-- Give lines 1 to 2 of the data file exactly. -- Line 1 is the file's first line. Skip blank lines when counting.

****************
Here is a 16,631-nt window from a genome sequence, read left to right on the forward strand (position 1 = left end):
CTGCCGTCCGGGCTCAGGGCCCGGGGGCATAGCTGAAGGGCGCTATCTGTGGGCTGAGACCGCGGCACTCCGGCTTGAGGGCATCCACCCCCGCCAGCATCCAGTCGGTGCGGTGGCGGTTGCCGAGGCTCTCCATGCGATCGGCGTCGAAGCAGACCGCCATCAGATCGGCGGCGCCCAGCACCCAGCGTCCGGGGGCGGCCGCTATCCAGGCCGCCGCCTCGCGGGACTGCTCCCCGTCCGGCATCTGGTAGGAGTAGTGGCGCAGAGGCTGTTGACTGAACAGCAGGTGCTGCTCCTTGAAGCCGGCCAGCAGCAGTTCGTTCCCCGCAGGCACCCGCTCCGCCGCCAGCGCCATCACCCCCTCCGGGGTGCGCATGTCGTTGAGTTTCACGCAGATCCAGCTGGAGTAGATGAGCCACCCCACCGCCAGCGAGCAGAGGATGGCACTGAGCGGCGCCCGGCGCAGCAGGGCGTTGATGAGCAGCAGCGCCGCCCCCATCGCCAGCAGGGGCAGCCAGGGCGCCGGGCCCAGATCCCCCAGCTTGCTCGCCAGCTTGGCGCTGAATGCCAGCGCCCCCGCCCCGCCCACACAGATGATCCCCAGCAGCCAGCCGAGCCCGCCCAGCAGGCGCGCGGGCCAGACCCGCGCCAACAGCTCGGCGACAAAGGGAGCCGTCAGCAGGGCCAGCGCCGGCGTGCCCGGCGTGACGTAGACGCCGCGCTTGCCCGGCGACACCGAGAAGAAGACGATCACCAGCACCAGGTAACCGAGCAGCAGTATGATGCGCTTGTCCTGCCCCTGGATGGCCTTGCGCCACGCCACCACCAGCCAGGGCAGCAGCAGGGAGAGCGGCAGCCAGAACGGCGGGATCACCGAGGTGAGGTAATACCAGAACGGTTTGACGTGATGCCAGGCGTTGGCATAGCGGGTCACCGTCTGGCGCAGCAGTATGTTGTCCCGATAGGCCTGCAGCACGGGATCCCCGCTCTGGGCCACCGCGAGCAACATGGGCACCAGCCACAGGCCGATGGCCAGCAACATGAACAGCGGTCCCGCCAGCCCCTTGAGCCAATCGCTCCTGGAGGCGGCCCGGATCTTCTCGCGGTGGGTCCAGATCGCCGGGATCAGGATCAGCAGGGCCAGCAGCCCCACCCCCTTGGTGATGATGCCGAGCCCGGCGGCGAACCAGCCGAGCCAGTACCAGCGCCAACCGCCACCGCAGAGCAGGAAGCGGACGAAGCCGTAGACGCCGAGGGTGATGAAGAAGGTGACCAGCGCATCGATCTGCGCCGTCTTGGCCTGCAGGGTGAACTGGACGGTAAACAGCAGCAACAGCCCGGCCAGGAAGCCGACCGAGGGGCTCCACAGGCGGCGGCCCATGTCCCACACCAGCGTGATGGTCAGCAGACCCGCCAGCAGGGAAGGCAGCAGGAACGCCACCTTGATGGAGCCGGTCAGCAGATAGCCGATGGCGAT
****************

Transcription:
Here is a 16,631-nt window from a genome sequence, read left to right on the forward strand (position 1 = left end):
CTGCCGTCCGGGCTCAGGGCCCGGGGGCATAGCTGAAGGGCGCTATCTGTGGGCTGAGACCGCGGCACTCCGGCTTGAGGGCATCCACCCCCGCCAGCATCCAGTCGGTGCGGTGGCGGTTGCCGAGGCTCTCCATGCGATCGGCGTCGAAGCAGACCGCCATCAGATCGGCGGCGCCCAGCACCCAGCGTCCGGGGGCGGCCGCTATCCAGGCCGCCGCCTCGCGGGACTGCTCCCCGTCCGGCATCTGGTAGGAGTAGTGGCGCAGAGGCTGTTGACTGAACAGCAGGTGCTGCTCCTTGAAGCCGGCCAGCAGCAGTTCGTTCCCCGCAGGCACCCGCTCCGCCGCCAGCGCCATCACCCCCTCCGGGGTGCGCATGTCGTTGAGTTTCACGCAGATCCAGCTGGAGTAGATGAGCCACCCCACCGCCAGCGAGCAGAGGATGGCACTGAGCGGCGCCCGGCGCAGCAGGGCGTTGATGAGCAGCAGCGCCGCCCCCATCGCCAGCAGGGGCAGCCAGGGCGCCGGGCCCAGATCCCCCAGCTTGCTCGCCAGCTTGGCGCTGAATGCCAGCGCCCCCGCCCCGCCCACACAGATGATCCCCAGCAGCCAGCCGAGCCCGCCCAGCAGGCGCGCGGGCCAGACCCGCGCCAACAGCTCGGCGACAAAGGGAGCCGTCAGCAGGGCCAGCGCCGGCGTGCCCGGCGTGACGTAGACGCCGCGCTTGCCCGGCGACACCGAGAAGAAGACGATCACCAGCACCAGGTAACCGAGCAGCAGTATGATGCGCTTGTCCTGCCCCTGGATGGCCTTGCGCCACGCCACCACCAGCCAGGGCAGCAGCAGGGAGAGCGGCAGCCAGAACGGCGGGATCACCGAGGTGAGGTAATACCAGAACGGTTTGACGTGATGCCAGGCGTTGGCATAGCGGGTCACCGTCTGGCGCAGCAGTATGTTGTCCCGATAGGCCTGCAGCACGGGATCCCCGCTCTGGGCCACCGCGAGCAACATGGGCACCAGCCACAGGCCGATGGCCAGCAACATGAACAGCGGTCCCGCCAGCCCCTTGAGCCAATCGCTCCTGGAGGCGGCCCGGATCTTCTCGCGGTGGGTCCAGATCGCCGGGATCAGGATCAGCAGGGCCAGCAGCCCCACCCCCTTGGTGATGATGCCGAGCCCGGCGGCGAACCAGCCGAGCCAGTACCAGCGCCAACCGCCACCGCAGAGCAGGAAGCGGACGAAGCCGTAGACGCCGAGGGTGATGAAGAAGGTGACCAGCGCATCGATCTGCGCCGTCTTGGCCTGCAGGGTGAACTGGACGGTAAACAGCAGCAACAGCCCGGCCAGGAAGCCGACCGAGGGGCTCCACAGGCGGCGGCCCATGTCCCACACCAGCGTGATGGTCAGCAGACCCGCCAGCAGGGAAGGCAGCAGGAACGCCACCTTGATGGAGCCGGTCAGCAGATAGCCGATGGCGAT